After being delayed at departure in Oslo (which is not unusual with this brand new airport), I landed in Paris about the same time as my connecting flight to Seoul should leave. Fortunately, it was at Charles De Gaulle airport that the problem started in the first place, so the connecting plane was also late. Not only did I get on the plane, I also got to have my luggage with me. Always a comforting thought.
One good thing about Air France – they have private televisions in the seat in front of you. On some flights. On the outbound I got one, but not going home. Anyway, going home is a whole week ahead, let’s not get going that way right now…
I met up with my “boyfriend that I live with”, Geir. What do you native English-speaking call that anyway? We Norwegians at least have a word for it. “Co-habitee” as my dictionary calls it. Anyway, he met me when I landed in Pusan. This was two hours late – a long queue at the passport control in Seoul, and some confusion at the connecting to inland flights caused that, of course in addition to the delay in Paris.
Always remember to change money first when landing in Korea. You’ll need it for connecting flights (tax), taxi, bus whatever. And bring cash. USD is a good choice as always. ATM/Visa/Minibanks are non-existent, or all in Korean. You will not get money on your Visa card in the bank, but most hotels and car rentals accept credit cards.
Enough practical info. More later. I met up with Geir, and we drove to the hotel. He had been there for 4 weeks, working, and we were to spend a week together, holidaying. I won’t bore you too much with that first day, it was just great to see each other again. Distance makes the heart grow fonder…
Next day, Sunday, we decided to drive to Kyong-Ju, an ancient capital in the south kingdom of Korea – the Shilla-kingdom. We drove out of Pusan – Geir driving, me navigating – headed for the coastal way up to Ulsan and from there to Kyong-Ju. After going both right and wrong, we got on this very narrow and bumpy road, filled with parked cars and lots of people out on the beach/shore fishing, having a nice Sunday out. It took us an hour to the next town, a distance on the map of about 10 miles. This was the first indication that maps and Koreans aren’t exactly on a first name basis.
After about a three hour drive, we stopped at Kyong-Ju National Museum. A lot of artifacts from the many King’s graves and temples in the area, and the Emilee Bell. This bell is cast in bronze, about three meters high and two meters in diameter. The story of the bell is that at first they could get no sound from it, but then a Buddhist monk had a dream that they had to sacrifice a young child to get any sound. So this they did. They threw a young girl in the melting pot, and the last thing they heard was her desperate cry for her mother, “Emilee”. From that day, the sound of the bell is that of the child, and the bell has got its name from it.
The museum was quite good. Many of the showcases had English text, but still it is difficult to grasp a whole country’s story like that. I suddenly started to realise why Americans and other foreigners are not really interested in our Viking Ships.
Next – lunch. What to eat? Well, even after four weeks in Korea, Geir still hadn’t found out what, how, where to eat and we ended up at McDonald’s. This is the only place in Kyong-Ju that we met any other Westerners. You will find McDonald’s more or less everywhere, so it is always possible to get something to eat, if not too healthy.
We also visited a park with 22 great King’s tombs. Ever read Tolkien’s Lord of the Rings? Remember when the Barrowkings at the Barrowdowns trapped the hobbits and Tom Bombadil had to rescue them? Did Tolkien ever visit Kyong-Ju? Because this park, if you remove the paved walkways in between the mounds, is just like I imagined Barrowdowns.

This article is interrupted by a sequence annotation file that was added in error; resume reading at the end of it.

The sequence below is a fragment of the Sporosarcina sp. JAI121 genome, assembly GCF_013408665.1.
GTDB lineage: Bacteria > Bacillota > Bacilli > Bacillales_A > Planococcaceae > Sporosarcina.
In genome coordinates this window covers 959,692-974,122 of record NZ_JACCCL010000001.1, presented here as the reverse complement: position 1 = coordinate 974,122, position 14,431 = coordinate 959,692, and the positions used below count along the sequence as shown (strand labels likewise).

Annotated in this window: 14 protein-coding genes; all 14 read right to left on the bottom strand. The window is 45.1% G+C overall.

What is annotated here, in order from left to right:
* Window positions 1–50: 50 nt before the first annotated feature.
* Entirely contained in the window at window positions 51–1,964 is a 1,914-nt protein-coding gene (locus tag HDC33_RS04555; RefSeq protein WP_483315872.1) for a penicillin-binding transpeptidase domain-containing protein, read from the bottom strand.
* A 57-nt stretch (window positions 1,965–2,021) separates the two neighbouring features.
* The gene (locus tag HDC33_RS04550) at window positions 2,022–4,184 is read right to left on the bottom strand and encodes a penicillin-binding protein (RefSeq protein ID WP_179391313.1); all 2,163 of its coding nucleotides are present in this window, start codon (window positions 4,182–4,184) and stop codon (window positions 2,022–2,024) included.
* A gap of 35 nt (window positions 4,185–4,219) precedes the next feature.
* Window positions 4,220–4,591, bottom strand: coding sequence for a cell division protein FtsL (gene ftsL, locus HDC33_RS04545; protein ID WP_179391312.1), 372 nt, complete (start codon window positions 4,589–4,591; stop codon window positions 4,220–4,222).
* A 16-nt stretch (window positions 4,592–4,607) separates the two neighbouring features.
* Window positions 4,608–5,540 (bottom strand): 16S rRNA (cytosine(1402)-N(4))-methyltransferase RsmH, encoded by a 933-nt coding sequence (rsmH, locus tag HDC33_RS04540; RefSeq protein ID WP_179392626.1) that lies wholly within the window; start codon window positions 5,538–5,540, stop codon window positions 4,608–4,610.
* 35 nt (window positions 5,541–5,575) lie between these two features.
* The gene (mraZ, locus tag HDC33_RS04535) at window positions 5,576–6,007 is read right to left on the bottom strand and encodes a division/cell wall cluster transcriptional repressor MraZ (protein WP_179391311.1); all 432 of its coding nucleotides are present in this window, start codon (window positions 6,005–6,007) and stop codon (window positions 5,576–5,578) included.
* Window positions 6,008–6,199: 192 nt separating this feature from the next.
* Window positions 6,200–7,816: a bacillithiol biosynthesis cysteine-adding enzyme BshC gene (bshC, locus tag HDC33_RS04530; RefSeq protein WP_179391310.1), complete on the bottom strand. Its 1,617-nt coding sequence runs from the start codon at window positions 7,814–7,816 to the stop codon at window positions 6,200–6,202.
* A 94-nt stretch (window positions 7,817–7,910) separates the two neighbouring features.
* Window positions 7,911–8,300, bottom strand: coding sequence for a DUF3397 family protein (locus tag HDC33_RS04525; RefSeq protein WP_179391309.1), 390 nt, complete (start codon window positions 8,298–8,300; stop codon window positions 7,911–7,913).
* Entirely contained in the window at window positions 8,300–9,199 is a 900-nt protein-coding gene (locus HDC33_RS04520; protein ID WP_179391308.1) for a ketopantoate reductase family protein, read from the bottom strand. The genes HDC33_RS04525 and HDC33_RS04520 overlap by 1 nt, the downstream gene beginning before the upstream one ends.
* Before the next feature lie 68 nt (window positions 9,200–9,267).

We drove back to Pusan on the expressway, which took about one hour. Always remember to have some cash. Every place you want to see, will cost you from 1,000 Won and upwards (1,000 Won is not quite US$1) in fees. Parking, entry, expressway-fee, you name it. It is an effective way to employ a lot of people, since someone has to sell you the ticket and someone else has to check it.
That night I was introduced to Korean food. They sit on the floor, fry the food at the table, and everyone eats with chopsticks out of the same pan. It is tasty and good, spicy to some degree. Remember to drink Soju with it. It is rice-liquor, but not as strong as the Japanese sake. This evening we had one of the two specialties, Bulgogi. It is minced meat, marinated and fried.
The next day we left one bag each at the hotel and off we went to Cheju. This is a beautiful island south of the Korean peninsula that all Koreans dream about going to and most do as a honeymoon thing. We met many, many young couples, most of them wearing matching clothing.
We rented a car. It was not very cheap, and some choose to hire taxis to take them from one place to the other. In the latter way, you wouldn’t have to fight too much with maps and bad signing, but it is always nice to have your own transportation.
The island is not too big, and we covered a lot in the two days we were there. Unfortunately, we had bad weather with heavy rain and wind, and we kept saying, “this is probably very pretty in the sun”. Much of the sights in Cheju are based on nature. The island is really just one big volcano (Mt. Halla). It is extinct and possible to climb. We didn’t, but if you go there and want to climb it, check first to find out which routes that are open. The mountain is the highest in Korea, 1.950m high.
We ended up on the South Coast after a few futile attempts to find a park at the West Coast (You land on the North, where the city of Cheju is located). There we went to Chungmun tourist complex. They had a waterfall, but not too impressive (A small digression is necessary here. If you have ever been to Norway, you will understand that most Norwegians are like spoilt brats as to nature sights. We have too many mountains and big waterfalls to be impressed by much. So, we are sorry about that, we do not mean to be condescending or anything).